CUPERTINO, Calif.—A crowd of people in front of Cupertino City Hall in California watched and celebrated as the First Step Forum awarded the Shahbaz Bhatti Freedom Award to renowned Chinese human rights lawyer Gao Zhisheng.
David Kilgour, a goodwill ambassador and a board member of the First Step Forum, presented the award to Gao’s wife, Geng He, on Aug. 24. Kilgour is a former Canadian member of parliament and served as Canadian Secretary of State, Asia-Pacific.
Gao reportedly was “disappeared” by Chinese authorities on Aug. 13, 2017, over a year before the award day.
The First Step Forum is a Finland-based international NGO that monitors religious and human rights abuses worldwide. Gao won the award for his dedication to China’s religious freedom and human rights.
The award was named after Clement Shahbaz Bhatti, Pakistan’s first federal minister of minorities affairs, who was assassinated on March 2, 2011. Among the previous winners of this award were Pope Francis and Egyptian Dr. Hany Hanna.
“Lawyer Gao is internationally respected enormously,” Kilgour said at the event. “He was first targeted by the Party and the state in China in 2005 for standing up for various oppressed communities in China, including Christians, coal miners, and Falun Gong.”
Gao has been repeatedly detained, arrested, jailed, placed under house arrest, and reportedly “disappeared” by the Chinese communist regime since 2006.
International human rights groups and media have reported that Gao has suffered brutal torture at the hands of the Chinese regime’s security officials.
Kilgour said this included “three years in solitary confinement with no lights in a room.”
“Can you imagine what it would be like without lights?” Kilgour said. “He [Gao] writes that he was sustained by his faith and hopes for a different China.”
Gao lost most of his teeth at the age of 53 and reportedly suffers from other medical conditions as a result of years of physical and psychological abuse.
Geng gave an acceptance speech for her husband. She said that Gao prayed a lot, but 99 percent of his prayers were for the people who were persecuted in China, and for changes to take place in China.
In 2001, Gao was recognized by China’s Ministry of Justice as one of the 10 best lawyers in the country for his work defending victims of medical malpractice and dispossessed landowners.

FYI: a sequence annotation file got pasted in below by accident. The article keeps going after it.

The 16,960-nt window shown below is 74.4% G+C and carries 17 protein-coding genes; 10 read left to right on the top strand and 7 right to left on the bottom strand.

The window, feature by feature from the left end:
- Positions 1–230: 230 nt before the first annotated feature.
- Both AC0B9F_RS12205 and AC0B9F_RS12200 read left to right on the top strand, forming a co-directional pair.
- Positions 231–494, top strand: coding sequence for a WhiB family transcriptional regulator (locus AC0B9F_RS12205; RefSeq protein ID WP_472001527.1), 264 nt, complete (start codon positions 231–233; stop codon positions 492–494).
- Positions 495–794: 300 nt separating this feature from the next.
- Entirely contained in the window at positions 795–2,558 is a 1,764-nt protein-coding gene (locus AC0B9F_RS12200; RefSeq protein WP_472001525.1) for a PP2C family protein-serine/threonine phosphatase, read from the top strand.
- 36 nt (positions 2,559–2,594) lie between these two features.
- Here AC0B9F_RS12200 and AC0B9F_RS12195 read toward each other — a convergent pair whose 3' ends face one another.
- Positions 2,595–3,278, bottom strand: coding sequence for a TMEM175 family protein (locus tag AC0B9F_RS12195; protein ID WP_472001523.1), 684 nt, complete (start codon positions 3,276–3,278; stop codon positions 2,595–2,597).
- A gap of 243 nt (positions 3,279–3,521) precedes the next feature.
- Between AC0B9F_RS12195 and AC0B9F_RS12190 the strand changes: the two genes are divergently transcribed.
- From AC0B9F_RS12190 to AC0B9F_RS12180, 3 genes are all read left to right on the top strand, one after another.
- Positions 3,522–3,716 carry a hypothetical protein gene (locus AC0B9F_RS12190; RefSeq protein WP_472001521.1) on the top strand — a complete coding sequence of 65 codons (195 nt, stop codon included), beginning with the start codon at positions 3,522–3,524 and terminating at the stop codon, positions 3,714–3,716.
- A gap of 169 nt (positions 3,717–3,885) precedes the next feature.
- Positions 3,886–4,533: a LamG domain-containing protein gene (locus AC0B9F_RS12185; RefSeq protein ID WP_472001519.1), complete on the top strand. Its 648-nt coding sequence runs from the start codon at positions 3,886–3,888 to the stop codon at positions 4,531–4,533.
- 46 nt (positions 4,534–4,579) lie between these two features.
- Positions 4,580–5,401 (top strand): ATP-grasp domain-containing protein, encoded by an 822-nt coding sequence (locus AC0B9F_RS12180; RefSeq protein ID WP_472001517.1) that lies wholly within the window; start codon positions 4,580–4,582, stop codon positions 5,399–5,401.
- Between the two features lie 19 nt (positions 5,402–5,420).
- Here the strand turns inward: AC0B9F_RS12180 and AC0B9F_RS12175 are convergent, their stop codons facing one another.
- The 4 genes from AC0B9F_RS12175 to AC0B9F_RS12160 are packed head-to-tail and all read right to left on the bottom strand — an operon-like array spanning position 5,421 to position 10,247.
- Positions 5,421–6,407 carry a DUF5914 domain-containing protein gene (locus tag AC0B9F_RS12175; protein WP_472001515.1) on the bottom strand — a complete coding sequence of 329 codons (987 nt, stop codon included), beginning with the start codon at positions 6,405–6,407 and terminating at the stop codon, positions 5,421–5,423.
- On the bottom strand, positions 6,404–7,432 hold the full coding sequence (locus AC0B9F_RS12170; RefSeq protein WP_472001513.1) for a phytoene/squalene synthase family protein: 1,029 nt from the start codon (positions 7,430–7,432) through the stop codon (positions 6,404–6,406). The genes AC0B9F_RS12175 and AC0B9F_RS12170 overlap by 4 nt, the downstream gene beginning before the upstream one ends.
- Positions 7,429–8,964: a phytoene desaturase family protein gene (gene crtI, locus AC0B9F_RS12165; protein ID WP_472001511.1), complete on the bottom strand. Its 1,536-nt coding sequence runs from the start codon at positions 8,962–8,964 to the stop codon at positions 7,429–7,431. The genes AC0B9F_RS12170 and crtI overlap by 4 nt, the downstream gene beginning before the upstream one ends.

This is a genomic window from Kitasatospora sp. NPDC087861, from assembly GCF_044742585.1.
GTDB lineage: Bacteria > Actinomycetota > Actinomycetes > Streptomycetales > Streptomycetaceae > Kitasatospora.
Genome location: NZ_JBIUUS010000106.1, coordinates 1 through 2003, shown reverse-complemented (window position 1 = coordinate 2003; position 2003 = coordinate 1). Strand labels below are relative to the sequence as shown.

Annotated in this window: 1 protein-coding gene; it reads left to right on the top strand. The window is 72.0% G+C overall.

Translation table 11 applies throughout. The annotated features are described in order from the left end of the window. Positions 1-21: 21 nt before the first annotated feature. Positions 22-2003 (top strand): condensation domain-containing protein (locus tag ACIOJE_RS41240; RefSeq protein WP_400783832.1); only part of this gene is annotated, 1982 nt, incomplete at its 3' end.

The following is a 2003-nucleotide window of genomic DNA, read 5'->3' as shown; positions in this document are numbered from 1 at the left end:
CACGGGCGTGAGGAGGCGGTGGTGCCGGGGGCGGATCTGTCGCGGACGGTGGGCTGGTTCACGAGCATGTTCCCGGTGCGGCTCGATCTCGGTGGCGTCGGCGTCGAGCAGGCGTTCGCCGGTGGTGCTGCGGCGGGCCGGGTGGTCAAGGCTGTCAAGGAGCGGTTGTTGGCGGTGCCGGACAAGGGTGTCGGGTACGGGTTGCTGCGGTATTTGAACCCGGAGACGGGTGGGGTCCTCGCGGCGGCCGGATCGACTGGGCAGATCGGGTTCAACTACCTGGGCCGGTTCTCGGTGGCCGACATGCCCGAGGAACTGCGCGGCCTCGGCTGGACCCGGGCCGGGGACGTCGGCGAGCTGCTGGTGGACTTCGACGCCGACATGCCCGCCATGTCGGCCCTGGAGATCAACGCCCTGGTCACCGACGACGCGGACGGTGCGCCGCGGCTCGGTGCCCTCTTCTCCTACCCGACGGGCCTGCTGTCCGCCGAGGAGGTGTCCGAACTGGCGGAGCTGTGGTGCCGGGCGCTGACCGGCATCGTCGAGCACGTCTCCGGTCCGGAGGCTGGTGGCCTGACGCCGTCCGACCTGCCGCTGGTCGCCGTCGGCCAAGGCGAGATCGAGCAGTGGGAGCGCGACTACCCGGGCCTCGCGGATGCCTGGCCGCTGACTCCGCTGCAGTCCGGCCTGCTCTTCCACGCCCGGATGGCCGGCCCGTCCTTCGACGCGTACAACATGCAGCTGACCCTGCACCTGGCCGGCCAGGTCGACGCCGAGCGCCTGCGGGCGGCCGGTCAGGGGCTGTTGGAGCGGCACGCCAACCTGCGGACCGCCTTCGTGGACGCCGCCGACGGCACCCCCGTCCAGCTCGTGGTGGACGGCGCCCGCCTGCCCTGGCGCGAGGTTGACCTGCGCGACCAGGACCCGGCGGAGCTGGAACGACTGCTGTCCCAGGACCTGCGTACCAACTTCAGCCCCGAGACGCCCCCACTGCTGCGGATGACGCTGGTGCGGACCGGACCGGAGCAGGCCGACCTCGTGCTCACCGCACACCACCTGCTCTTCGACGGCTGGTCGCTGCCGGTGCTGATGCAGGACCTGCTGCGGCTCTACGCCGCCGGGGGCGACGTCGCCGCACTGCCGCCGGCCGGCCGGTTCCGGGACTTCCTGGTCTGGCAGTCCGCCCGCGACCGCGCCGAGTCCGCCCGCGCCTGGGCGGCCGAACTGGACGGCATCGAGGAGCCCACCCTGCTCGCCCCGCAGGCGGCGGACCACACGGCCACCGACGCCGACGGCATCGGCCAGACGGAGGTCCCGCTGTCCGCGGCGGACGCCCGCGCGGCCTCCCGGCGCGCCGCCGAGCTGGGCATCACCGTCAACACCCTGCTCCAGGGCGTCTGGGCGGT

However, in 2005, after Gao sent an open letter to Beijing’s leadership exposing the torture and inhuman treatment inflicted by the regime on practitioners of the spiritual practice Falun Gong, Gao and his family were put under 24-hour police surveillance.
In November 2005, after Gao sent out his second open letter about Falun Gong legal cases, Gao’s law firm operations were suspended. Gao was arrested in September 2006 and was sentenced to three years in prison on Sept. 22, 2006.
After he was released from jail, Gao continued his work on China’s religious freedom and human rights. He published the books “Unwavering Convictions” and “2016 Human Rights Report for China,” and a draft constitution for a future China.
In January 2009, Gao’s wife and two children escaped China with the help of underground faith groups. Since they left China, they have had a difficult time reaching Gao and their own families in China.
His family hasn’t been in touch with Gao since Aug. 13, 2017, and his whereabouts is unknown.
“Why has Gao today been missing for more than a year? Why is he disappeared? Why are none of his family members in China able or willing to answer their phones when Geng He calls them from America?” Kilgour asked in his speech. “Why were the identification papers for all of Gao’s family in Xinjiang taken away?”
Gao has been nominated twice for the Nobel Peace Prize.
Rep. Ro Khanna’s (D-Calif.) aide, Geo Saba, presented recognition from Khanna’s office at the event.